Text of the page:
Throughout history, humanity has asked: How was everything made? Whether it was the earth, the stars, the sun, or the sky, we've always wondered how things came into being. Most cultures developed myths about how different parts of our universe were created, a few of which you might have heard before. However, you might not have heard of some of the truly weird creation myths out there. Have you heard that life is actually made from butter? No? Then do we have some stories for you.
No matter what religion, culture, or belief system formed in any part of the world, there seems to be some common themes. Either the gods create the world through hardship and sometimes death, or some mother goddess births everything. But besides these common threads, things can get pretty weird, gross, and even disturbing, no matter where the myth comes from.So get ready for vomit, circumcision, weird snakes, and even sea urchins as we begin our voyage through worldwide creation mythology. You'll be surprised at some of the stories still being told around the world today.
A Sassy Rainbow Snake from Australia Created the World
This one starts out kind of pleasantly. In the beginning, we were all sleeping and dreaming, and the world was silent and empty. The first thing to awake was a rainbow serpent, and she emerged from the ground, intent on shaking things up. She started waking creatures up, one by one, starting with the frogs. Still, this new world needed water, all of which was contained in the bellies of the frogs. She quickly came up with a solution.The rainbow snake tickled the frogs until they began to laugh. In their laughter, they began to cough up water. The water flowed, creating plants and awakening the other animals. Any animal who kept the laws the rainbow serpent laid out would become a human, whereas anyone who broke the laws became stones, which you see all over Australia today.
A Native American Hummingbird Created the Stars
If you're a little guy and need some serious inspiration, keep reading. Many myths credit the creation of the stars to the spirits of ancestors, distant gods, or messages left for us. In one Native American myth, however, it has more to do with punishment than promises. The great spirits were noticing that none of the animals were getting along, constantly bickering and fighting with each other. The great spirits decided to teach the disagreeable animals a lesson and took the sun away, covering the sky with a great dark blanket. Many animals volunteered to pull away the blanket, including Coyote and Bear, but none could do it.At last, the smallest of the birds, the Hummingbird, volunteered. Given that she was so tiny, the animals all laughed at her, but still they let her try. With all her might, she flew all the way up to the blanket, and was able to puncture it with her beak. But she was too weak to do much more. Still, determined, she flew up again and again, each time poking a new hole. Eventually, the other animals, amazed at her effort, began to help, boosting her up when she lacked energy. When the great spirits saw this teamwork, they removed the blanket as a reward. But once at night, every night, they put the blanket back so that we can see the stars, and be reminded that we should not forget that everyone is useful in their own way. And that is why we have the night, the day, and the stars.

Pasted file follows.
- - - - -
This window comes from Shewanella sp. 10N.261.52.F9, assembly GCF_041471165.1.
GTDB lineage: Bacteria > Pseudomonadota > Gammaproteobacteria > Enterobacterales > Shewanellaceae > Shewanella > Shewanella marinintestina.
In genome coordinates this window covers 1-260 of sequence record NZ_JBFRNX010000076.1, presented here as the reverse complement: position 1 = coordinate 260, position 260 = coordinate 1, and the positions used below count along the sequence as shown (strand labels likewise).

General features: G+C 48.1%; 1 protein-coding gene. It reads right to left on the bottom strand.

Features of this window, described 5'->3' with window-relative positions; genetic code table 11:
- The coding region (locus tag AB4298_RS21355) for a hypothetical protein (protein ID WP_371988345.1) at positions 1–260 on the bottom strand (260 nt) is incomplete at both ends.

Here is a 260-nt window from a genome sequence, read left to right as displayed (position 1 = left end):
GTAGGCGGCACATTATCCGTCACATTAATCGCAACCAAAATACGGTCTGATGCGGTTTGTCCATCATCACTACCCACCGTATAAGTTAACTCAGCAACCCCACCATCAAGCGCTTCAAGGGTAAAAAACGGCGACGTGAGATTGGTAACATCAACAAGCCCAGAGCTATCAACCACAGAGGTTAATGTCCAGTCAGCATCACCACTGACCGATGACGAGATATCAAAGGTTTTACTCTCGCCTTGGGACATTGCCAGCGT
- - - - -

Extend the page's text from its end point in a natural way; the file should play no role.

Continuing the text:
The Egyptians Believed Life Started with Semen
Well, I mean, they're not wrong, but this myth still has a bit of an odd twist to it. In the Hymn to Atum, an ancient creation myth hymn, everything starts with this one god named Atum. There was nothing before him, and he willed himself into being, but felt that he had so much more to create and wanted to bring it all to fruition. So, here's where it gets weird. He then masturbated and ejaculated into his own mouth. From that point, he sneezed out the wind and spat out the semen in his mouth to create the rain. From both of those, the rest of life and the world eventually came into being. The myth leaves just one question: does this mean that every time it rains we're using umbrellas to shield ourselves from godly semen spit?
The Norse Gods Created a World from Severed Limbs
In some mythology, gods go through great efforts, sometimes trials, to create the cosmos. Well, in Norse mythology, it cost one god just a bit more. Before the cosmos existed, there was a god giant named Ymir. When Odin was born, he and his brothers killed Yamir and decided that they weren't going to waste the remains. Instead, they cut his body apart and used it to create the cosmos. They made the oceans from his blood, the ground out of his skin and muscles, his hair became the plants, his brains became the clouds, and the sky was made from his skull. In order to keep the sky way up in the air, four dwarves were tasked with holding it up for all eternity at its four corners. They also used his eyelashes to create the mortal, human realm, which they named Midgard.